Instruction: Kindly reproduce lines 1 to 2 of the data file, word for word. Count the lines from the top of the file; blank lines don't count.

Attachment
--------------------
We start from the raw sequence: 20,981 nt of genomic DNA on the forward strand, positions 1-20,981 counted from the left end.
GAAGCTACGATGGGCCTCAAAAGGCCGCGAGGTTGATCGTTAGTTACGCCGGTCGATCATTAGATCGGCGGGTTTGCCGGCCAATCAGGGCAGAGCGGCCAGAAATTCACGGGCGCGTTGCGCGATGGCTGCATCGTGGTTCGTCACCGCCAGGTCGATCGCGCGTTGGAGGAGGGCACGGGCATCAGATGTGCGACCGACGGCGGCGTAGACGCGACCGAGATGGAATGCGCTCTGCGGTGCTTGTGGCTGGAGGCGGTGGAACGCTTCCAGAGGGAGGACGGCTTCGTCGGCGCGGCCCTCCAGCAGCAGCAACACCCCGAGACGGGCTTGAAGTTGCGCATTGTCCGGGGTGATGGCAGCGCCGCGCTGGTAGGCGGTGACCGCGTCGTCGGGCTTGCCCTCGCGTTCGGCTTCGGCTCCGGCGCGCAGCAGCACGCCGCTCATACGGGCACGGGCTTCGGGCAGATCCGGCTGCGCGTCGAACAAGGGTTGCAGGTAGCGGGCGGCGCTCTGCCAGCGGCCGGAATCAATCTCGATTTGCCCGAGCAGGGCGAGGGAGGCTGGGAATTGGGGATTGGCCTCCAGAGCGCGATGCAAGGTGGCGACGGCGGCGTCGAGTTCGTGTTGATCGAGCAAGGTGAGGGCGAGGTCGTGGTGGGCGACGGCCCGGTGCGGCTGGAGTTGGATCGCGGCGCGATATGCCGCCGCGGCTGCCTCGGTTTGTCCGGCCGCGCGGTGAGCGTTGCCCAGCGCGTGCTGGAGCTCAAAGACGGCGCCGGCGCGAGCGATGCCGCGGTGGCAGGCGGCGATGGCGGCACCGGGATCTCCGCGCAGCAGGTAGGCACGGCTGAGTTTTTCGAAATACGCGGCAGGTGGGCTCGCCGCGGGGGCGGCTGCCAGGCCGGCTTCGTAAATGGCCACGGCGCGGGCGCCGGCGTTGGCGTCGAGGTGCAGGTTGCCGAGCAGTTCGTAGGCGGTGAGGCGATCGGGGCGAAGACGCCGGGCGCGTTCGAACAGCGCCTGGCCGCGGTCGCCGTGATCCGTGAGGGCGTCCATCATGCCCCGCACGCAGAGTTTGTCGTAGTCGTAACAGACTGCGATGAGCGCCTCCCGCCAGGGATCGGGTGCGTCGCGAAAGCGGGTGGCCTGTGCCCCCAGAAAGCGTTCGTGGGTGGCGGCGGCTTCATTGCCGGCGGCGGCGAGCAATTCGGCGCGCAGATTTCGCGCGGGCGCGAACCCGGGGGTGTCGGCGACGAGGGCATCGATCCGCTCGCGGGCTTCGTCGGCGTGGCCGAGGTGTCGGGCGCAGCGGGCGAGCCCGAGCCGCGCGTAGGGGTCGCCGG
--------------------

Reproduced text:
We start from the raw sequence: 20,981 nt of genomic DNA on the forward strand, positions 1-20,981 counted from the left end.
GAAGCTACGATGGGCCTCAAAAGGCCGCGAGGTTGATCGTTAGTTACGCCGGTCGATCATTAGATCGGCGGGTTTGCCGGCCAATCAGGGCAGAGCGGCCAGAAATTCACGGGCGCGTTGCGCGATGGCTGCATCGTGGTTCGTCACCGCCAGGTCGATCGCGCGTTGGAGGAGGGCACGGGCATCAGATGTGCGACCGACGGCGGCGTAGACGCGACCGAGATGGAATGCGCTCTGCGGTGCTTGTGGCTGGAGGCGGTGGAACGCTTCCAGAGGGAGGACGGCTTCGTCGGCGCGGCCCTCCAGCAGCAGCAACACCCCGAGACGGGCTTGAAGTTGCGCATTGTCCGGGGTGATGGCAGCGCCGCGCTGGTAGGCGGTGACCGCGTCGTCGGGCTTGCCCTCGCGTTCGGCTTCGGCTCCGGCGCGCAGCAGCACGCCGCTCATACGGGCACGGGCTTCGGGCAGATCCGGCTGCGCGTCGAACAAGGGTTGCAGGTAGCGGGCGGCGCTCTGCCAGCGGCCGGAATCAATCTCGATTTGCCCGAGCAGGGCGAGGGAGGCTGGGAATTGGGGATTGGCCTCCAGAGCGCGATGCAAGGTGGCGACGGCGGCGTCGAGTTCGTGTTGATCGAGCAAGGTGAGGGCGAGGTCGTGGTGGGCGACGGCCCGGTGCGGCTGGAGTTGGATCGCGGCGCGATATGCCGCCGCGGCTGCCTCGGTTTGTCCGGCCGCGCGGTGAGCGTTGCCCAGCGCGTGCTGGAGCTCAAAGACGGCGCCGGCGCGAGCGATGCCGCGGTGGCAGGCGGCGATGGCGGCACCGGGATCTCCGCGCAGCAGGTAGGCACGGCTGAGTTTTTCGAAATACGCGGCAGGTGGGCTCGCCGCGGGGGCGGCTGCCAGGCCGGCTTCGTAAATGGCCACGGCGCGGGCGCCGGCGTTGGCGTCGAGGTGCAGGTTGCCGAGCAGTTCGTAGGCGGTGAGGCGATCGGGGCGAAGACGCCGGGCGCGTTCGAACAGCGCCTGGCCGCGGTCGCCGTGATCCGTGAGGGCGTCCATCATGCCCCGCACGCAGAGTTTGTCGTAGTCGTAACAGACTGCGATGAGCGCCTCCCGCCAGGGATCGGGTGCGTCGCGAAAGCGGGTGGCCTGTGCCCCCAGAAAGCGTTCGTGGGTGGCGGCGGCTTCATTGCCGGCGGCGGCGAGCAATTCGGCGCGCAGATTTCGCGCGGGCGCGAACCCGGGGGTGTCGGCGACGAGGGCATCGATCCGCTCGCGGGCTTCGTCGGCGTGGCCGAGGTGTCGGGCGCAGCGGGCGAGCCCGAGCCGCGCGTAGGGGTCGCCGG